With the midwife whose bedside manner I liked the least. She was also the one on call with our first birth. I got lectured for putting on too many pounds between appointments though nothing in my history indicated that excessive weight gain would be an issue. I got the spiel she'd give to anyone. I had sought out midwifery care, in part, because I wanted an individualized approach and that's not what she was giving me.
  14. I knew there'd be a 33.3% chance she'd be on call for this birth and I didn't like those odds.
  15. A few friends and acquaintances had worked with a midwife I had first met 10 years earlier, and I gave her a call.
    Back then I did my Masters research on the debate over licensure and legalization of midwifery in Iowa and I interviewed her just as she was starting out as a midwife after a career as a hospital administrator, of all things. A decade later, she had become a Certified Nurse Midwife and had built a home birth practice in my town.
  16. My husband was very skeptical and nervous.
    Is it safe? What if something bad happens?
  17. We had a wonderful consult meeting and decided this was the right choice.
    Then we called our insurance company to find out about reimbursement. We were told we'd get out of network provider coverage. We had to make a few phone calls after the fact, but most of the expenses were eventually covered.
  18. Things that were great about homebirth and midwifery care:
  19. Prenatal and postpartum visits at home
    In the last trimester, when you start having appointments every other week and then weekly, she came to me. This was incredibly convenient and my then-4 year old daughter would pull out her play medical kit and "help." Beautiful. I also didn't have to leave the house for more comprehensive post-partum care at 1 day, 2 days, 1 week and 6 weeks.
  20. "You'll have this baby before the sun goes down."
    My water broke overnight and by noon, things were progressing slowly. By mid-afternoon I was feeling a little down and wanted to get the show on the road. At this point she said those words, and whether it was her experience talking or she knew me well enough to know that this was the perfect thing to say to me--encouraging, but also a little bit of a challenge--baby girl made her arrival at 7:39pm. Healthy and loud ❤️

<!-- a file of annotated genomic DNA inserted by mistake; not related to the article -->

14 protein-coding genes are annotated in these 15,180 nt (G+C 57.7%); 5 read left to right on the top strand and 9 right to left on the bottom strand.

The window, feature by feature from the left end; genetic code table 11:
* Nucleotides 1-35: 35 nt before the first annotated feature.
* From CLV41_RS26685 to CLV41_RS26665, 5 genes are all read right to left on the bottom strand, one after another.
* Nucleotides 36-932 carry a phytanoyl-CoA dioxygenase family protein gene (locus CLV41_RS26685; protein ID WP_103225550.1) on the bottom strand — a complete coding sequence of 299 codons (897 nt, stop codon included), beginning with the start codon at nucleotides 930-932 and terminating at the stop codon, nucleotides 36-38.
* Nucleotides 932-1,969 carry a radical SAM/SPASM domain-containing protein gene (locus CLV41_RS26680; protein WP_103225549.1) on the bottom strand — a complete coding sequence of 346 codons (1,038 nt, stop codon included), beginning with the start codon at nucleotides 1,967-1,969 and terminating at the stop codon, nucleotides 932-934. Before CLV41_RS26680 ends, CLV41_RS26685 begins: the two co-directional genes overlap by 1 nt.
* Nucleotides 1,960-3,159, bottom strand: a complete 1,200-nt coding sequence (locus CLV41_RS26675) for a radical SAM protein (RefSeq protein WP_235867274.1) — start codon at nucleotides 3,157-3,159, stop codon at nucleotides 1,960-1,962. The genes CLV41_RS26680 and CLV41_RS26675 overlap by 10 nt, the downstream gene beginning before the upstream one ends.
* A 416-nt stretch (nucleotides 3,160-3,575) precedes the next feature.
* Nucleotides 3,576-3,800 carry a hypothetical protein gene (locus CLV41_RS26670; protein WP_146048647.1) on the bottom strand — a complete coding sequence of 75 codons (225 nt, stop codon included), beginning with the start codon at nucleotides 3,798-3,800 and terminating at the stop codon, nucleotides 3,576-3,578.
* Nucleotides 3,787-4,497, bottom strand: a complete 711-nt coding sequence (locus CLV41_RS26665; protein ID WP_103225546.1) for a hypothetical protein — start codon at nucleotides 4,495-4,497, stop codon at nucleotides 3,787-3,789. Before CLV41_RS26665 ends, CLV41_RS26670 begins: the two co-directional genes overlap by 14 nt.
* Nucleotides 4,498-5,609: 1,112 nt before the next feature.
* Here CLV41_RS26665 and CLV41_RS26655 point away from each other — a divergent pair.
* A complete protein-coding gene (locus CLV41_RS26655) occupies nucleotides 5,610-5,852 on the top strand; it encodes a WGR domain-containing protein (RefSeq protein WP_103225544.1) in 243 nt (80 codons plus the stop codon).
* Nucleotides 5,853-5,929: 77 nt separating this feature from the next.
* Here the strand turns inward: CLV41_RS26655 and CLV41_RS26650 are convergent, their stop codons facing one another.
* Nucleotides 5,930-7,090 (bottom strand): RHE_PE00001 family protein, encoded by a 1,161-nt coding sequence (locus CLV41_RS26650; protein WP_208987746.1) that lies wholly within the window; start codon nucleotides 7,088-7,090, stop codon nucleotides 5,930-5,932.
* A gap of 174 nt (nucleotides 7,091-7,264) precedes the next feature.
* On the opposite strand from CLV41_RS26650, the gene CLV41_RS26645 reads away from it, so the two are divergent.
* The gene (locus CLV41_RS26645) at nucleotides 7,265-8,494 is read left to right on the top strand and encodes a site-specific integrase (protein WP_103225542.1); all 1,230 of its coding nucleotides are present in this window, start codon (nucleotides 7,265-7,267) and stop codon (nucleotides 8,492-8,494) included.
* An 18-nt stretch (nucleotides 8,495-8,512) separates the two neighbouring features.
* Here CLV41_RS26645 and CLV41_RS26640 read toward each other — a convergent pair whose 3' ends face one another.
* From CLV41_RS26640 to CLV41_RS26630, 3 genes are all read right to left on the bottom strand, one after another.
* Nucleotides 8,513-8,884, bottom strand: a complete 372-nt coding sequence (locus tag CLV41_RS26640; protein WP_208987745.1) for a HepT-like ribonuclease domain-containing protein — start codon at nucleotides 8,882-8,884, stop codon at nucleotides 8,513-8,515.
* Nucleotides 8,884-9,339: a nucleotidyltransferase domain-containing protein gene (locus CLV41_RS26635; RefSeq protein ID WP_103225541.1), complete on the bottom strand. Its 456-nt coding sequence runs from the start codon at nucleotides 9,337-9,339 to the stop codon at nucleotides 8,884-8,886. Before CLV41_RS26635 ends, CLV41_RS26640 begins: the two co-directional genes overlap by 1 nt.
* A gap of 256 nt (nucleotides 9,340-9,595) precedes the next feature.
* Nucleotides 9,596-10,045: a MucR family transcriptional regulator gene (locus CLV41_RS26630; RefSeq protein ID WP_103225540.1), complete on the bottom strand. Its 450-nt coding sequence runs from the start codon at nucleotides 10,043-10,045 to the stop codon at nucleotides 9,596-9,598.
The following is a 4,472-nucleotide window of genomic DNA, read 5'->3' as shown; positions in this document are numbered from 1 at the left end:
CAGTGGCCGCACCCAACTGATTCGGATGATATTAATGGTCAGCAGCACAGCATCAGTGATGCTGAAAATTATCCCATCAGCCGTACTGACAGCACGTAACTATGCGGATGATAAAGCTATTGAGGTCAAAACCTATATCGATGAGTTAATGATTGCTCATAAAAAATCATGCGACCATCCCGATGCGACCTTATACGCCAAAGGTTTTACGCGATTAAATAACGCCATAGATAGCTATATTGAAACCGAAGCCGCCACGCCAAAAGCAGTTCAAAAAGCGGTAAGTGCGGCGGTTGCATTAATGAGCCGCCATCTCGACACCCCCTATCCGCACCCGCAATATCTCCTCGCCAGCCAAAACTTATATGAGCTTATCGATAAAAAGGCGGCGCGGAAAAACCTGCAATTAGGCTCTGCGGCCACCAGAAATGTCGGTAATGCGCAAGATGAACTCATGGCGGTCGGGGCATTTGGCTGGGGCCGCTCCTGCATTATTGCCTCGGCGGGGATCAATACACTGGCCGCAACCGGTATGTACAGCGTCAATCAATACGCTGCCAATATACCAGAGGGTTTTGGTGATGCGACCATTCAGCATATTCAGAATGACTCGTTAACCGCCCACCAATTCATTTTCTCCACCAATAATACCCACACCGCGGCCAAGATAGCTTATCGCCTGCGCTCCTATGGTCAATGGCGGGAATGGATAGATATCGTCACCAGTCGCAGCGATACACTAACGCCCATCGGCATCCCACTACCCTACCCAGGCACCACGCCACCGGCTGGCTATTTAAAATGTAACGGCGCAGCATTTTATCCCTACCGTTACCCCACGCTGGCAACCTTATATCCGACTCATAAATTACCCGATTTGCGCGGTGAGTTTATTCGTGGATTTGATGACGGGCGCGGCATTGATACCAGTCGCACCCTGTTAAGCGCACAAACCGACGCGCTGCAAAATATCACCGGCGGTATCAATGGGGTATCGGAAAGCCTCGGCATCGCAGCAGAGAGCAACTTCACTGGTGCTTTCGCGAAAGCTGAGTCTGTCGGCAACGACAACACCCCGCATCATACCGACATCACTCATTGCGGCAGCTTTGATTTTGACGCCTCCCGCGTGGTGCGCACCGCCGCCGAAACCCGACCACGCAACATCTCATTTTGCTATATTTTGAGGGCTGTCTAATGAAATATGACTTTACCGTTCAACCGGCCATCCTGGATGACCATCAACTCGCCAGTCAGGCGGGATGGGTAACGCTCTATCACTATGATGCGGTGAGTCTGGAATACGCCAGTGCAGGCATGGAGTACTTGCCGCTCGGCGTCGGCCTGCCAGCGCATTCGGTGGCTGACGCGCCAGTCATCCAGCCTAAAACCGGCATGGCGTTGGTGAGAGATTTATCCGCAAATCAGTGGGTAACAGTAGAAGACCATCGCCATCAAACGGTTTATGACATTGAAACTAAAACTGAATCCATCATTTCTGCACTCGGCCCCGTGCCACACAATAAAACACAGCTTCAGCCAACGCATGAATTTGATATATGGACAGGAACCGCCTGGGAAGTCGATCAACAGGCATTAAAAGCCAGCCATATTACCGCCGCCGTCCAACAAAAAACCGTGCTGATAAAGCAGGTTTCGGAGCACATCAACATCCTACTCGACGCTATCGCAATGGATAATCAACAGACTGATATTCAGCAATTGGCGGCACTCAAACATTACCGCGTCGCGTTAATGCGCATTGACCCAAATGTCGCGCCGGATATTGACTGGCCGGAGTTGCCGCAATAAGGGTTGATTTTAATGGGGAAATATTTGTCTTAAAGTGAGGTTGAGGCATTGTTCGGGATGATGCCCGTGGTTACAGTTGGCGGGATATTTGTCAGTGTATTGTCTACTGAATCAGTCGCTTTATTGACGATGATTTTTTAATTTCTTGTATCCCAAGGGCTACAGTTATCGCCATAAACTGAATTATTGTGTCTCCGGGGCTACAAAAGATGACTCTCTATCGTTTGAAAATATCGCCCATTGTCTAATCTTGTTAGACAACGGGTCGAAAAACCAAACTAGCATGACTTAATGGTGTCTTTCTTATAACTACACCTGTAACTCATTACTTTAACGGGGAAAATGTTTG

21. My daughter was there.
    You can certainly bring kids to the hospital, too, but I loved that she could come and go as she wanted. She saw her sister's head being born and that was pretty much enough for her, and then she went to her room to play with my mom.
  22. I labored in my own bed.
    Exactly where I sleep. That was powerful for me, and also comfortable/comforting.
  23. No hospital overnight.
    I had a very difficult time getting any sleep at the hospital when my older daughter was born. Of course, sleep is always limited with a newborn, which makes it all the more precious. After a dinner Kathy made from our fridge, we slept in our own bed that night, our whole family under one roof.
  24. The birth was great. The first days, weeks and months were challenging.
    As with my older daughter, breastfeeding wasn't easy at the start. I developed mastitis (breast infection) 4 days post-partum. It sucked. Once I went back to work, I was deeply sleep deprived and consider it a major achievement of my life that I managed to be a competent worker, parent and spouse that year.
  25. That's my story. I'm happy to answer questions in the comments if you have any. I am also a professional birth story junkie (and you probably are, too, if you're still reading!), so I'd love to read more lists that chronicle how your kid(s) came into the world ❤️👶🏿👶🏾👶🏽👶🏼👶🏻❤️